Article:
10 October 2022
Praying in Ordinary Time with USPG:
Monday 10 October 2022
The Calendar of the Church of England in Common Worship today (10 October 2022) remembers Paulinus, Bishop of York, Missionary (644), with a Lesser Festival, and Thomas Traherne, Poet and Spiritual Writer (1674).
I have a meeting later this morning about a local, church-based charity. But, before today gets busy, I am taking some time this morning for reading, prayer and reflection.
During the last two weeks, I was reflecting each morning on a church, chapel, or place of worship in York, where I stayed in mid-September. This week I am reflecting on the windows in one of those churches: All Saints’ Church, North Street, York.
In my prayer diary this week I am reflecting in these ways:
1, One of the readings for the morning;
2, A reflection on the windows in All Saints’ Church, North Street, York;
3, a prayer from the USPG prayer diary, ‘Pray with the World Church.’
Paulinus was born in the latter part of the sixth century, probably in Italy, and was among the second group of monks sent by Pope Gregory to England to assist Augustine in his work. He went with the party that accompanied Ethelburga to Northumbria, where she was to marry the king, Edwin, who subsequently took his wife’s Christian faith as his own.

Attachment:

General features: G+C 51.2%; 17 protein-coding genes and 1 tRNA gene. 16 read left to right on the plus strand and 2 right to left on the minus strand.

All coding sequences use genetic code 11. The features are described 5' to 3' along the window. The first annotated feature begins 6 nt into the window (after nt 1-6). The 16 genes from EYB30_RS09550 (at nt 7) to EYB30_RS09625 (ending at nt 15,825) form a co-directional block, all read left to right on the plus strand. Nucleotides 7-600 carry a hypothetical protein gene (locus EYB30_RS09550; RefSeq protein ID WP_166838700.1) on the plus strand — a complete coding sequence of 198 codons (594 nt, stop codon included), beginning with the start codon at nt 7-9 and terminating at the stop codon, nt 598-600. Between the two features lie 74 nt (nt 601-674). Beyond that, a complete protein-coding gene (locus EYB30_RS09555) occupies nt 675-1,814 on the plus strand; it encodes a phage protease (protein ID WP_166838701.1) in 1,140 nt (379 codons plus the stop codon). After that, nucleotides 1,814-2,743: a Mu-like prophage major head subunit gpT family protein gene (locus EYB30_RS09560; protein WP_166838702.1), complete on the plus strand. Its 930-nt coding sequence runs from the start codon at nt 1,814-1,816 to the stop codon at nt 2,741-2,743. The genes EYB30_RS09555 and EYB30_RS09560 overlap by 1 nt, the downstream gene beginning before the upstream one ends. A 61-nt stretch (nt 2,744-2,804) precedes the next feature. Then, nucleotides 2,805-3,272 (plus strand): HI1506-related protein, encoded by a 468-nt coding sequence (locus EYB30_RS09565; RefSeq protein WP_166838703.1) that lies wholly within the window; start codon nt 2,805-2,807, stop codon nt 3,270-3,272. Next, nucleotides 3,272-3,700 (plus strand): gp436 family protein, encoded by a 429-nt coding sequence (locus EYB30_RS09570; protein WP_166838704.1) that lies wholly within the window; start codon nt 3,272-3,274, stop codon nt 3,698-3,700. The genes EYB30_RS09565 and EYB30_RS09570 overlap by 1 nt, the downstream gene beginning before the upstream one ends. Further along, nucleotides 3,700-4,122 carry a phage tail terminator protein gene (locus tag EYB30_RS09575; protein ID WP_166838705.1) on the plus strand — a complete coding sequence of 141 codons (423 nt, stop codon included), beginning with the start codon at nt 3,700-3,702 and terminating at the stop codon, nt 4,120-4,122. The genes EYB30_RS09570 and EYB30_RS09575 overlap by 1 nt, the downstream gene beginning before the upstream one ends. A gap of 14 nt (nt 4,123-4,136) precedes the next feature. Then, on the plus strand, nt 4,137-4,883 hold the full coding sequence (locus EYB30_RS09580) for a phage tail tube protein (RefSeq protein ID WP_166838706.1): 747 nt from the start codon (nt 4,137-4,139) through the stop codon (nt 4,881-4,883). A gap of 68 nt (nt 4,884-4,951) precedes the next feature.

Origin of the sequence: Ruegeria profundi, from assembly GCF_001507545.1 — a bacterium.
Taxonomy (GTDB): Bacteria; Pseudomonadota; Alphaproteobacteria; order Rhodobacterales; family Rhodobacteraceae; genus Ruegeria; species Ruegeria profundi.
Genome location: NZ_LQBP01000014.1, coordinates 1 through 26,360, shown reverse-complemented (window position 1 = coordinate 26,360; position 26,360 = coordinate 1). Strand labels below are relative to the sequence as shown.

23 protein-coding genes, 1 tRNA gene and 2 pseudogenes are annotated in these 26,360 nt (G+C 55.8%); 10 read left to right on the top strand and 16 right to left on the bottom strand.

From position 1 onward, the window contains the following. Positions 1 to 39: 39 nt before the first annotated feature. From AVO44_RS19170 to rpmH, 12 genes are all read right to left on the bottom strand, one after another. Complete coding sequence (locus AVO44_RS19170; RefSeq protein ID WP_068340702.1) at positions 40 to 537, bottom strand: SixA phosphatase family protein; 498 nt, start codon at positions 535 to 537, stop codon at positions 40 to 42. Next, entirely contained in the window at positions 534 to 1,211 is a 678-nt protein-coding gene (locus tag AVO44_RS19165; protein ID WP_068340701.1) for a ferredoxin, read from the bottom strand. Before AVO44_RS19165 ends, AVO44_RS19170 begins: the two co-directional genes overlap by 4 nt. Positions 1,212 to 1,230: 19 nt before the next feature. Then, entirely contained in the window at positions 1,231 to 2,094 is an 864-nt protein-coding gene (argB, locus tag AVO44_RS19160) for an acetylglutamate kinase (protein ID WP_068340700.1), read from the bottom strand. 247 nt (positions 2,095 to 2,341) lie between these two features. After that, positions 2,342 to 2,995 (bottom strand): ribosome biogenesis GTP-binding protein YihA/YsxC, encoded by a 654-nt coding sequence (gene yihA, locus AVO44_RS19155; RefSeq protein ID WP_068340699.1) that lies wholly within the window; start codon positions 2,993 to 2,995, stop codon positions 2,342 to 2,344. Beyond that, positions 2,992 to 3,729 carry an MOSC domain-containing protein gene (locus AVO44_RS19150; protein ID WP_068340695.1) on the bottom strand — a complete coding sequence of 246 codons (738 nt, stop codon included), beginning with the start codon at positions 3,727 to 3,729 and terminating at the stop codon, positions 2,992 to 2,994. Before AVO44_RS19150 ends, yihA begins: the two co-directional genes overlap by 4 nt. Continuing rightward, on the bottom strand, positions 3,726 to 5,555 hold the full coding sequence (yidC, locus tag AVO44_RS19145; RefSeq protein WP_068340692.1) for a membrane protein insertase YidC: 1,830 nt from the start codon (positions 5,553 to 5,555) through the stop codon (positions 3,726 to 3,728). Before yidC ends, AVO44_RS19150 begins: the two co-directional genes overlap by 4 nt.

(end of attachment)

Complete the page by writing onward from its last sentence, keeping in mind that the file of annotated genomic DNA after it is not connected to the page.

Paulinus built the first church in York in about the year 627 and was the first Bishop of York. He travelled much north and south of the Humber, building churches and baptising new Christians. He had to flee for his life, however, when Edwin was killed in battle by the pagan king, Penda of Mercia, and Paulinus became Bishop of Rochester. He died on this day in the year 644.
Matthew 28: 16-20 (NRSVA):
16 Now the eleven disciples went to Galilee, to the mountain to which Jesus had directed them. 17 When they saw him, they worshipped him; but some doubted. 18 And Jesus came and said to them, ‘All authority in heaven and on earth has been given to me. 19 Go therefore and make disciples of all nations, baptizing them in the name of the Father and of the Son and of the Holy Spirit, 20 and teaching them to obey everything that I have commanded you. And remember, I am with you always, to the end of the age.’
‘The Pricke of Conscience’ window, All Saints Church, York (Part 2):
All Saints’ Church, North Street, York, which I described in this prayer diary recently (28 September 2022), is said to be ‘York’s finest mediaeval church.’ It dates from the 11th century and stands near the River Ouse.